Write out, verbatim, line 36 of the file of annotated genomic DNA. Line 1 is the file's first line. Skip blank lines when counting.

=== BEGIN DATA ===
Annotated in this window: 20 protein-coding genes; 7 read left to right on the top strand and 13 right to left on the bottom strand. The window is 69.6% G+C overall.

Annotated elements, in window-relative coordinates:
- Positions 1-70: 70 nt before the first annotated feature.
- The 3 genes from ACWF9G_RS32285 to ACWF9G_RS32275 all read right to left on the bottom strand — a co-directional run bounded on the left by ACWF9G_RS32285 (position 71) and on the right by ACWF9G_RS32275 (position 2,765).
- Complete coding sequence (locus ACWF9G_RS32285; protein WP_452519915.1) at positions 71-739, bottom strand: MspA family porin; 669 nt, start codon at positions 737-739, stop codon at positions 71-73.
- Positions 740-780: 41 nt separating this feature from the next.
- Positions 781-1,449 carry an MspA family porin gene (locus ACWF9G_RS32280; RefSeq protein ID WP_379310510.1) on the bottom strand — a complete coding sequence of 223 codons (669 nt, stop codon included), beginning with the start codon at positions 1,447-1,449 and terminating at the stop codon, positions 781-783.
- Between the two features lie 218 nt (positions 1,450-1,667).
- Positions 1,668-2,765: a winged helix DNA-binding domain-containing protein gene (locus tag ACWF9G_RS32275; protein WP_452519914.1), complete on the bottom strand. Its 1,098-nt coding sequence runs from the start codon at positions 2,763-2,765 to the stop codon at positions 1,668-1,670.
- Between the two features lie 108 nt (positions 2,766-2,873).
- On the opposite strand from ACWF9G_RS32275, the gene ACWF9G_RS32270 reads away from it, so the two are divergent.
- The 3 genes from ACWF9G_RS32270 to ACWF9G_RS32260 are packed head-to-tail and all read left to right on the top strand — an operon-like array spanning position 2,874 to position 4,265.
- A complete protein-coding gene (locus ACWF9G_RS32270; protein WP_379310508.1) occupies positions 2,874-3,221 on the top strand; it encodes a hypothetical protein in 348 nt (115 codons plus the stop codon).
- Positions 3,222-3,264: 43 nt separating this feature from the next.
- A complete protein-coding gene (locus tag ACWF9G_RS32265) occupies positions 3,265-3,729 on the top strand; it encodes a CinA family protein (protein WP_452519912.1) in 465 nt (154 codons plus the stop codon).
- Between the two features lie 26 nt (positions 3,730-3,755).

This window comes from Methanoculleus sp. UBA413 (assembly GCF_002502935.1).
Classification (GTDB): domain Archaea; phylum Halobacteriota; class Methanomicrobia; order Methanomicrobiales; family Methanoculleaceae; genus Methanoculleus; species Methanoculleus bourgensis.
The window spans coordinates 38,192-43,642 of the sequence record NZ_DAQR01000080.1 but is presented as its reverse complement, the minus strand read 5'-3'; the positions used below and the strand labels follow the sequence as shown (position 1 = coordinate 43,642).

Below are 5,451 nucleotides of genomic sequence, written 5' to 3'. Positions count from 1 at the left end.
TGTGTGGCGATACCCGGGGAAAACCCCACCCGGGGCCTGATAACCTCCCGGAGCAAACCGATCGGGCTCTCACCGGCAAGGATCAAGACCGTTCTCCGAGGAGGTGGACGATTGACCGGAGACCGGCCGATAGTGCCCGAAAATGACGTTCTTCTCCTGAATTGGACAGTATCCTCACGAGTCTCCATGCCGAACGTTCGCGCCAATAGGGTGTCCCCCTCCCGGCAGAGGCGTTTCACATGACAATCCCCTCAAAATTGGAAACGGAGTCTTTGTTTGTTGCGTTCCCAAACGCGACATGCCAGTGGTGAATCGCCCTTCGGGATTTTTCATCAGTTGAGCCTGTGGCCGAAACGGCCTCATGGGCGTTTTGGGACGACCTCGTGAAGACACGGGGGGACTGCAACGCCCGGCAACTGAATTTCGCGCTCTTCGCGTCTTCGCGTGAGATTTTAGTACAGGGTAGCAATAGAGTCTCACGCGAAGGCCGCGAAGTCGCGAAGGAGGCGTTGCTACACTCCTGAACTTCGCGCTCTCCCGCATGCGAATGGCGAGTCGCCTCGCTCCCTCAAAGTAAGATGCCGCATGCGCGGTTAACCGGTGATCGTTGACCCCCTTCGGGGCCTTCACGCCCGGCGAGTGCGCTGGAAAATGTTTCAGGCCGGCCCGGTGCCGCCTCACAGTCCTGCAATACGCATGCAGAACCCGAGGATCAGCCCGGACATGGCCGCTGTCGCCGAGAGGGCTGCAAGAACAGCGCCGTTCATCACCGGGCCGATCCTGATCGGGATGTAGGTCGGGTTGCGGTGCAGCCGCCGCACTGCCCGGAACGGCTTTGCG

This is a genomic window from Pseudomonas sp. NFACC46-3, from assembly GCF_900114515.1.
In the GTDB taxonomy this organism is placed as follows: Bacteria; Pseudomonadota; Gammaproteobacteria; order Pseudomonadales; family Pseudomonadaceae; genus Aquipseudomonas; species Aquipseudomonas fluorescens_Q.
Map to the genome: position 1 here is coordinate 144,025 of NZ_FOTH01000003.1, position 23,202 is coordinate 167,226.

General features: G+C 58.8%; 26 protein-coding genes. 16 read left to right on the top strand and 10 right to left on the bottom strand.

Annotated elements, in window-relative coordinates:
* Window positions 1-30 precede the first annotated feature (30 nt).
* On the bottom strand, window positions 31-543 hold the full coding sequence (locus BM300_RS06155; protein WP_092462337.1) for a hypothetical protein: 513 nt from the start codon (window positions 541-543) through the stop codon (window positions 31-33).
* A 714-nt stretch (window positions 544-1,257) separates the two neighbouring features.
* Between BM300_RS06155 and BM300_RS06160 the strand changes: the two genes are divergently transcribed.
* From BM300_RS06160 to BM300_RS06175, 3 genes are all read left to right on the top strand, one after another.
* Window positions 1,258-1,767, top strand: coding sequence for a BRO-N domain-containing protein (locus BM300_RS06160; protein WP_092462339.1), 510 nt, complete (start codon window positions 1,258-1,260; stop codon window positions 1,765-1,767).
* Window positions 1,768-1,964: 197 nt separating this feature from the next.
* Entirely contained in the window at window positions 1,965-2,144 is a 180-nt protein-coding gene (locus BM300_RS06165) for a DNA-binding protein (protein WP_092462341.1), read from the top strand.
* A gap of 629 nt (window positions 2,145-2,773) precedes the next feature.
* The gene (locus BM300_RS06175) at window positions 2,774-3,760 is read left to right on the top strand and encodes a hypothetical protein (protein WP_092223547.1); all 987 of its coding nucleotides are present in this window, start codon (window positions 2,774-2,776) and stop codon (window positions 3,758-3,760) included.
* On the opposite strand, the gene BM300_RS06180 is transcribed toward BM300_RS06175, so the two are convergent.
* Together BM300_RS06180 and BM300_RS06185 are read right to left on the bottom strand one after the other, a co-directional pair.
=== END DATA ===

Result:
* The gene (locus BM300_RS06175) at window positions 2,774-3,760 is read left to right on the top strand and encodes a hypothetical protein (protein WP_092223547.1); all 987 of its coding nucleotides are present in this window, start codon (window positions 2,774-2,776) and stop codon (window positions 3,758-3,760) included.